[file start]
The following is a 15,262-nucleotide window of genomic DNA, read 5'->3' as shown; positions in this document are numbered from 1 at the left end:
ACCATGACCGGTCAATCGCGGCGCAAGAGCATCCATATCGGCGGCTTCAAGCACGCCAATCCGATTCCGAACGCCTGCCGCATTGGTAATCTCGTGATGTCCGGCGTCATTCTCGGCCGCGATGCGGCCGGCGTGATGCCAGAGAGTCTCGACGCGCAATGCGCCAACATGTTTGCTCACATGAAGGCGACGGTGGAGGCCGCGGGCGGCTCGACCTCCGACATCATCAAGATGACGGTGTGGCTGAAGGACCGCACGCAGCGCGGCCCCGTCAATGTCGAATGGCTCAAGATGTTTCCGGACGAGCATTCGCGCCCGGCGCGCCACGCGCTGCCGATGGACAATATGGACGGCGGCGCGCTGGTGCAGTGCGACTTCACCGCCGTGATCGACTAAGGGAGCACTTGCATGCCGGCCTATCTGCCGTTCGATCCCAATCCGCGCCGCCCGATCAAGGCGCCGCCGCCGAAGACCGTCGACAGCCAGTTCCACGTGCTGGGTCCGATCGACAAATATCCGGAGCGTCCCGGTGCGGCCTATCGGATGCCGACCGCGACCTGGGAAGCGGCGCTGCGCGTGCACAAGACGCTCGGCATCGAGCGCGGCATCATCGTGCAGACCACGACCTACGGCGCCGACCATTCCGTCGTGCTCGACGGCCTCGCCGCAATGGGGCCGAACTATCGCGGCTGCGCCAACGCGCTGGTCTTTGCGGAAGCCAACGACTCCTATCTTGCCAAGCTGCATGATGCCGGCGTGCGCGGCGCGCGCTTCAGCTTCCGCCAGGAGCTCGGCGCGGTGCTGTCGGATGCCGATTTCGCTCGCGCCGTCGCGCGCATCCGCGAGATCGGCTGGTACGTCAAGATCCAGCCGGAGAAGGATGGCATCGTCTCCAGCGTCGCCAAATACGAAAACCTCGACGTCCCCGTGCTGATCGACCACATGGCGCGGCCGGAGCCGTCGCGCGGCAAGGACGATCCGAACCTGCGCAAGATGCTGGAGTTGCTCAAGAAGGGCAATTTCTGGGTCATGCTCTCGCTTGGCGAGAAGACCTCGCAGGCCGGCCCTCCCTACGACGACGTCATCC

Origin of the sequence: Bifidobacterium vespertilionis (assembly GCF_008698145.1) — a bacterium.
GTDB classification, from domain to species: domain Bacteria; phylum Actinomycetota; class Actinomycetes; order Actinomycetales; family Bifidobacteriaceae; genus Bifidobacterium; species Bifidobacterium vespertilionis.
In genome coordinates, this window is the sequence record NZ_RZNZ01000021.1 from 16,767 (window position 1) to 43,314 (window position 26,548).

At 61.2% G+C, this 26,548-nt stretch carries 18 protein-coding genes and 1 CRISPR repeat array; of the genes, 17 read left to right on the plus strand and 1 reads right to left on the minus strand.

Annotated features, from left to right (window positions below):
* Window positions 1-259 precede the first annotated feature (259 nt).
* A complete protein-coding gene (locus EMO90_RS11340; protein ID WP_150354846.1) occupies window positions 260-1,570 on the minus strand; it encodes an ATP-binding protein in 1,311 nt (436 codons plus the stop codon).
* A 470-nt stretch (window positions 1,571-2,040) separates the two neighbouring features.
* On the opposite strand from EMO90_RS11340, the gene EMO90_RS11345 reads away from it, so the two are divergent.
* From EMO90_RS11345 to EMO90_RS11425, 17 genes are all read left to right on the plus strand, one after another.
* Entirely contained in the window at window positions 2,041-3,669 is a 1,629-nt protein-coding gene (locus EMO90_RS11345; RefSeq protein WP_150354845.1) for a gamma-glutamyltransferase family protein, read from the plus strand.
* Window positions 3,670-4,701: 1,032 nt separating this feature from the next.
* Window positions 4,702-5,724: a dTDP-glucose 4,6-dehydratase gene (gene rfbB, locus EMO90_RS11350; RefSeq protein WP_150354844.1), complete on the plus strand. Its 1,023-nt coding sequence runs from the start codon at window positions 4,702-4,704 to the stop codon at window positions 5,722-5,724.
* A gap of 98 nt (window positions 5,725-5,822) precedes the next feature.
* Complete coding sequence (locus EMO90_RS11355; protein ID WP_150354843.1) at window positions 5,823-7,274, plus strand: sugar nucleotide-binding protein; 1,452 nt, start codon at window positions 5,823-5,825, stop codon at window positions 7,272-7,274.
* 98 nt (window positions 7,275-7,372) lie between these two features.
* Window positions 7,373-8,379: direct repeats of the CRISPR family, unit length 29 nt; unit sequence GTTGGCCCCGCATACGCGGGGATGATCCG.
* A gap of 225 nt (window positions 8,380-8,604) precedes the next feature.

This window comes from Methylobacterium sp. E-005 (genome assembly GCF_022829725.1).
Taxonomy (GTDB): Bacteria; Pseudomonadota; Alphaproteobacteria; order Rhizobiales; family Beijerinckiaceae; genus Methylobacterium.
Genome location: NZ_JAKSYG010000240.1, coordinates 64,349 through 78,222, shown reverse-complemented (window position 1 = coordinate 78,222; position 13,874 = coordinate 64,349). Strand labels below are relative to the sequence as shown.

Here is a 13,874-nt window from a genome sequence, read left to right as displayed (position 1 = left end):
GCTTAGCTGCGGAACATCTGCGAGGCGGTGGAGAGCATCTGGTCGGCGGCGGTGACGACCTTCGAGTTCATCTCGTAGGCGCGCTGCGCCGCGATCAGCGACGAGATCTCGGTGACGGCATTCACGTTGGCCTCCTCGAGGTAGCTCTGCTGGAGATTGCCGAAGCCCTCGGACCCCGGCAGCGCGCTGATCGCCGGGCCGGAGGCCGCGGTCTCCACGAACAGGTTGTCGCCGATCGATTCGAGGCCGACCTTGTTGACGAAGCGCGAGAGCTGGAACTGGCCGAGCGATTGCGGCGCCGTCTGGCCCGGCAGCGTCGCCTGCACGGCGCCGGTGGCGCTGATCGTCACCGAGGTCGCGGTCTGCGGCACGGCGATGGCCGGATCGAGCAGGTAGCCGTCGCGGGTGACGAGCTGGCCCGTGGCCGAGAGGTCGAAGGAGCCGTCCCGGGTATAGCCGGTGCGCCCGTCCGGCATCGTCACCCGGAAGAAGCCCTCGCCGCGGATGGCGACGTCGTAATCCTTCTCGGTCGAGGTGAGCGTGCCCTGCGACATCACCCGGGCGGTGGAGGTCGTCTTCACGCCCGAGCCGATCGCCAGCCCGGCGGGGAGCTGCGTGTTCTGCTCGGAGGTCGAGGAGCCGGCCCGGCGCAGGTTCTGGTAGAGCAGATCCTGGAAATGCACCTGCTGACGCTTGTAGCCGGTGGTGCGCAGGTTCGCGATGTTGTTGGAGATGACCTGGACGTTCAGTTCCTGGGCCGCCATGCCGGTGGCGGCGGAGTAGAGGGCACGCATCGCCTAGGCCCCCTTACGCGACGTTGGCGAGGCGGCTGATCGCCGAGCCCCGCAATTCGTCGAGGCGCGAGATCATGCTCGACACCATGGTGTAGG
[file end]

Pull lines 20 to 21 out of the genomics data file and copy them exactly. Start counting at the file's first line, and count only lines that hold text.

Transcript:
* A gap of 225 nt (window positions 8,380-8,604) precedes the next feature.

This window comes from Methylobacterium sp. E-005 (genome assembly GCF_022829725.1).